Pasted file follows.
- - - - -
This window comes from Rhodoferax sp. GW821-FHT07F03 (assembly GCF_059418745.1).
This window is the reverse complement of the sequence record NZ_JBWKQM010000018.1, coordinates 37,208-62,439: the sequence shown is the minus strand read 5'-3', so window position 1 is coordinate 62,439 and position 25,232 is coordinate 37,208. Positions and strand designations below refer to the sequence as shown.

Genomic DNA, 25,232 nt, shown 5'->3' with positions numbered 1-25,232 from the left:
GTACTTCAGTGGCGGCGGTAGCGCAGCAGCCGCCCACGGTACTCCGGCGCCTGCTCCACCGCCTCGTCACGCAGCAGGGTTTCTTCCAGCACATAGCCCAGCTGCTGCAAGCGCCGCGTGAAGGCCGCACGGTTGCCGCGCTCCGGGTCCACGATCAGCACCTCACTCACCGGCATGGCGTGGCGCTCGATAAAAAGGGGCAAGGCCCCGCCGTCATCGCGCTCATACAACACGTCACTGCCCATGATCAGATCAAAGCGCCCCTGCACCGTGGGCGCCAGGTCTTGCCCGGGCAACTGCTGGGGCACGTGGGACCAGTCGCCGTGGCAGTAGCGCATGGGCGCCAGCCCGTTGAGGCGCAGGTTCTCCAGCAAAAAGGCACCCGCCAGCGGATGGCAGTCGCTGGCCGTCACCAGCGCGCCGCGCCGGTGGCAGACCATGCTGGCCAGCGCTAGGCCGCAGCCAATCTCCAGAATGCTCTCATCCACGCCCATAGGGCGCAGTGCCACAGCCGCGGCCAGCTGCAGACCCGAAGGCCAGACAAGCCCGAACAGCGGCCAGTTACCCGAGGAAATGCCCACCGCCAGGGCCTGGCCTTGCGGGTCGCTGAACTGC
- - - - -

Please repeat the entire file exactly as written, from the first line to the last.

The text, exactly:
This window comes from Rhodoferax sp. GW821-FHT07F03 (assembly GCF_059418745.1).
This window is the reverse complement of the sequence record NZ_JBWKQM010000018.1, coordinates 37,208-62,439: the sequence shown is the minus strand read 5'-3', so window position 1 is coordinate 62,439 and position 25,232 is coordinate 37,208. Positions and strand designations below refer to the sequence as shown.

Genomic DNA, 25,232 nt, shown 5'->3' with positions numbered 1-25,232 from the left:
GTACTTCAGTGGCGGCGGTAGCGCAGCAGCCGCCCACGGTACTCCGGCGCCTGCTCCACCGCCTCGTCACGCAGCAGGGTTTCTTCCAGCACATAGCCCAGCTGCTGCAAGCGCCGCGTGAAGGCCGCACGGTTGCCGCGCTCCGGGTCCACGATCAGCACCTCACTCACCGGCATGGCGTGGCGCTCGATAAAAAGGGGCAAGGCCCCGCCGTCATCGCGCTCATACAACACGTCACTGCCCATGATCAGATCAAAGCGCCCCTGCACCGTGGGCGCCAGGTCTTGCCCGGGCAACTGCTGGGGCACGTGGGACCAGTCGCCGTGGCAGTAGCGCATGGGCGCCAGCCCGTTGAGGCGCAGGTTCTCCAGCAAAAAGGCACCCGCCAGCGGATGGCAGTCGCTGGCCGTCACCAGCGCGCCGCGCCGGTGGCAGACCATGCTGGCCAGCGCTAGGCCGCAGCCAATCTCCAGAATGCTCTCATCCACGCCCATAGGGCGCAGTGCCACAGCCGCGGCCAGCTGCAGACCCGAAGGCCAGACAAGCCCGAACAGCGGCCAGTTACCCGAGGAAATGCCCACCGCCAGGGCCTGGCCTTGCGGGTCGCTGAACTGC